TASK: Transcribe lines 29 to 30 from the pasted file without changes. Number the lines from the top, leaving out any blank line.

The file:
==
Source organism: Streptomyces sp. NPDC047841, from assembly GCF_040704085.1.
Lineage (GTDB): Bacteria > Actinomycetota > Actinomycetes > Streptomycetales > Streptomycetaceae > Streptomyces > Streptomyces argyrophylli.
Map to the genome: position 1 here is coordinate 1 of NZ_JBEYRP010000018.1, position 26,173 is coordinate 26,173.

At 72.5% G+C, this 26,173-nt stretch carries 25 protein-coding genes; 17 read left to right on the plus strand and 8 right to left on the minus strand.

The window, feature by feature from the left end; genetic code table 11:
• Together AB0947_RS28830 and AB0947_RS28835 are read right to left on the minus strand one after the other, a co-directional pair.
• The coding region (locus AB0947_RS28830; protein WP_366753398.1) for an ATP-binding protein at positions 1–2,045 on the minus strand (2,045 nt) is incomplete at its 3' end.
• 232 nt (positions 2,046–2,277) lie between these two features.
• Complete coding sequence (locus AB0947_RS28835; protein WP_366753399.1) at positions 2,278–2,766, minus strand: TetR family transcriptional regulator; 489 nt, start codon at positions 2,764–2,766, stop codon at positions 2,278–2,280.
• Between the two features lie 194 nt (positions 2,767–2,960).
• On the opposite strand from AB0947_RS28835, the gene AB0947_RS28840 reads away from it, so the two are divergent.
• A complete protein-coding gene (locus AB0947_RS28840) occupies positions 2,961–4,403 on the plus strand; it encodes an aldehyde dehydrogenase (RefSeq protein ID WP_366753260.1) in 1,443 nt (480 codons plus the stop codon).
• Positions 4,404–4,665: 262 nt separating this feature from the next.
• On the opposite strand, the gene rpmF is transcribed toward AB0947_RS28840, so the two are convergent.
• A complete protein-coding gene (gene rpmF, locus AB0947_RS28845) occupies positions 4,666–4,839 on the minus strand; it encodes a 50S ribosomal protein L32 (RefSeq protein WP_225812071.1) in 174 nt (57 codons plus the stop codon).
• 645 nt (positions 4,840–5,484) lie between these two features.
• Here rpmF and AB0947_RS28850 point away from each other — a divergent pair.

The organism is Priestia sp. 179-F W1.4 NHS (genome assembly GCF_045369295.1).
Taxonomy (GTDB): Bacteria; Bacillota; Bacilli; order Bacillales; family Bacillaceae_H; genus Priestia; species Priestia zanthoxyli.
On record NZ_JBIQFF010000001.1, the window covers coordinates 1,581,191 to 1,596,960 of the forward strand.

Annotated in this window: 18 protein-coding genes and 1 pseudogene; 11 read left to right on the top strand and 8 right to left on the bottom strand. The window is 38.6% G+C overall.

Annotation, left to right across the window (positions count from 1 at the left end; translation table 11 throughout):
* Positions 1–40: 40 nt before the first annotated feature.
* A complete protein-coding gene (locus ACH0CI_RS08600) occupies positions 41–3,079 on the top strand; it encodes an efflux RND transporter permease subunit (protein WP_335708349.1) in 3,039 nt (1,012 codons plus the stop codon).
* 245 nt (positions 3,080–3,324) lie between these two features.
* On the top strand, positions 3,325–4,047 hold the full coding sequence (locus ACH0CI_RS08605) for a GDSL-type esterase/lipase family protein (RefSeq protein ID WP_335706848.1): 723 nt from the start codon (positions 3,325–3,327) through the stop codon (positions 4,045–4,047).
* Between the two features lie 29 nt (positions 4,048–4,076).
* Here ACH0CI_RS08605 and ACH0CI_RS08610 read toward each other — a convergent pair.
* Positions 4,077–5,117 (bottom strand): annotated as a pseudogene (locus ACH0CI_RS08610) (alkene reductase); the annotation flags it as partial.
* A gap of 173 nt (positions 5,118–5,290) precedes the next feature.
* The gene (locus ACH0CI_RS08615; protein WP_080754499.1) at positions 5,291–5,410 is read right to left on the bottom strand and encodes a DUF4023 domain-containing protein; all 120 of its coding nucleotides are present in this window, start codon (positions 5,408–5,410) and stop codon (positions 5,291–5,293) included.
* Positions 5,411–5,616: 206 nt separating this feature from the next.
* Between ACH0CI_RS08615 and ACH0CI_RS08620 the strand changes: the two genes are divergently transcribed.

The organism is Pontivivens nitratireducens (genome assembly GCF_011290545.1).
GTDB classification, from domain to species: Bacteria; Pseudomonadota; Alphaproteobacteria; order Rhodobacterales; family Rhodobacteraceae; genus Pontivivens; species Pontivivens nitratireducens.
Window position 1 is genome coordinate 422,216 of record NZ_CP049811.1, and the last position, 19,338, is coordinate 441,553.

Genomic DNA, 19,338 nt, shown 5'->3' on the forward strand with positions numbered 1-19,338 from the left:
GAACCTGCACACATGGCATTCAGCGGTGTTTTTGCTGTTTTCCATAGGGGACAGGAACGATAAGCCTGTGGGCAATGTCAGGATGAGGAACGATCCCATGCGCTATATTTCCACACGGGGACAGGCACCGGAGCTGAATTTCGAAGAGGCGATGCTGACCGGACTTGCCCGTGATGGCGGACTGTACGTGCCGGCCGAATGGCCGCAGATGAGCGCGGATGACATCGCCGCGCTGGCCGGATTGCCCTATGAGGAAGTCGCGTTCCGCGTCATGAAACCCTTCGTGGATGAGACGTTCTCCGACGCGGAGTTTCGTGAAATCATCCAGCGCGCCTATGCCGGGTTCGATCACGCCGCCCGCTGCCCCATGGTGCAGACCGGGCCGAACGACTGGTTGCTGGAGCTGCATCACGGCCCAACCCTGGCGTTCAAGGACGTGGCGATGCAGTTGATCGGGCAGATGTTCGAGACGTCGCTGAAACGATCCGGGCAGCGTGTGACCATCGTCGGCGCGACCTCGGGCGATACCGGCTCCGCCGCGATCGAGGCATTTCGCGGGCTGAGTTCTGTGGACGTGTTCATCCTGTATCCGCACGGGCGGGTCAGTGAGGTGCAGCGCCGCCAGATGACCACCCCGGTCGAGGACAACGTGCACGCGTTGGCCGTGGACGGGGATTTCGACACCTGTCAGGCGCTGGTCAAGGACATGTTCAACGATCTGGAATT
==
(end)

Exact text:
* Positions 4,077–5,117 (bottom strand): annotated as a pseudogene (locus ACH0CI_RS08610) (alkene reductase); the annotation flags it as partial.
* A gap of 173 nt (positions 5,118–5,290) precedes the next feature.